# Why does $n^0 = 1$?

Why is it that $n^0 = 1$?
I understand how $n^2 = n*n$ and how $n^1 = n$ but I can't understand why $n^0 = 1$.

• there is $$n^k = \Pi^k_{i=1}i$$ but that relies on $$\Pi^0_{i=1}i=0$$ – ratchet freak Apr 17 '14 at 11:54
• Your formula describes $n!$ – Red Alert Apr 17 '14 at 18:39

Exponentiation satisfies the laws of exponents: $a^{b+c} = a^ba^c$ . If we want this law to still be satisfied when we extend to the case $b=0$, we need to have $a^{0+c} = a^0a^c$ , and therefore we need to have $a^0 = 1$.

• Thanks for explaining it simply :). – C1D Apr 17 '14 at 9:21

HINT:

Using Exponent Laws(1) , (2)

$$n^{a+b}=n^a\cdot n^b$$

Setting $a=0,$ $$n^b=n^b\cdot n^0$$

Check when $n^b$ can be cancelled

\begin{align*} n^m &= n\times \ldots \times n\; (\textrm{for}\; m \in \mathbb{Z}_{>0})\\ &\vdots\\ n^2 &= n\times n\\ n^1 &= n\\ n^0 &= 1\\ n^{-1} &= \frac{1}{n}\\ n^{-2} &= \frac{1}{n\times n}\\ &\vdots\end{align*}

To go from $n^{m}$ to $n^{m+1}$, you multiply by $n$, and to go from $n^{m}$ to $n^{m-1}$, you divide by $n$.

When you do $m\cdot n$, you start from $0$ and keep adding $n$ as many times as $m$ says: so if $m=0$, you just have $0$ because you have nothing else to do; if $m=1$, you get $0+n$; if $m=2$ you do $0+n+n$. And so on.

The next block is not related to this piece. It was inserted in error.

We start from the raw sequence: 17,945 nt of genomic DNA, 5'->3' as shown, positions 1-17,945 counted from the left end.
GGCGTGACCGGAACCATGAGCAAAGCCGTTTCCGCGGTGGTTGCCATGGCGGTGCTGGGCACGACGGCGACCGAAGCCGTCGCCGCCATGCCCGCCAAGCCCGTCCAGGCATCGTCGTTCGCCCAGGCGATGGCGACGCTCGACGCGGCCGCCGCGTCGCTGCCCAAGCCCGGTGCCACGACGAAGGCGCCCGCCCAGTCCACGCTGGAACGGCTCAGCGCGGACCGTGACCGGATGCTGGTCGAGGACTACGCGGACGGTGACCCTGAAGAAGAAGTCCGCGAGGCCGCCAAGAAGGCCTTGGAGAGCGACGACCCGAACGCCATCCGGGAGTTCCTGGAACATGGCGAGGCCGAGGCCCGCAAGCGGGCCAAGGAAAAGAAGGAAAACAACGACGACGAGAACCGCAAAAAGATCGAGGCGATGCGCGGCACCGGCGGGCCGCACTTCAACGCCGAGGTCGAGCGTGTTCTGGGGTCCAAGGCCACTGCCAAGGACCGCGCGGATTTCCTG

Exponentiation is exactly the same, but with multiplication replacing addition and $1$ replacing $0$: for doing $n^m$ you start from $1$ and keep multiplying.

If $m=0$ you have $1$ and do nothing else; if $m=1$ you have $1\cdot n$; if $m=2$ you have $1\cdot n\cdot n$. And so on.

This is usually formalized in a recursive definition: $$0n=0,\qquad (m+1)n = mn+n$$ for multiplication, that becomes $$n^0=1,\qquad n^{m+1}=n^m\cdot n.$$ So, for instance, $$n^3=n^2\cdot n=(n^1\cdot n)\cdot n=((n^0\cdot n)\cdot n)\cdot n =((1\cdot n)\cdot n)\cdot n$$ and parentheses can be omitted.

Of course this has been recognized much time later than when exponentiation was introduced as a shorthand for “repeated multiplication“. The law of exponents $$n^{a+b}=n^a\cdot n^b$$ is (almost) obvious when $a,b>1$; but it can extended to the exponents $0$ and $1$ so that it still holds by defining $n^1=n$ and $n^0=1$.

Note that nowhere it's assumed that $n>0$. It can be any “number”, as long as a neutral element form multiplication exists and multiplication is associative; indeed this can be done in any semigroup with identity (also called monoid).

The symmetry with multiplication could be seen better if we wrote $^mn$, but, alas, people started to write it the other way around.

• The only answer that actually says what's going on. – Git Gud Apr 17 '14 at 10:39
• @GitGud You know, I'm really bored to see something like $n^0=n^{2-2}=n^2/n^2$ which is meaningless because it uses an extension of the law of exponents which can only be done after we have proved the basic law for nonnegative exponents. And this proof relies of course on defining $n^0=1$. – egreg Apr 17 '14 at 10:43

You can think of the rule that $\frac{x}{x}=1$ for any nonzero number $x$.

Then, using for example $n^2$, we get:

$$1=\frac{n^2}{n^2}=n^{2-2}=n^0$$

Hence it makes sense to have $n^0=1$.

• $x/x=1$ for any non zero number $x$? – RDizzl3 Apr 17 '14 at 8:49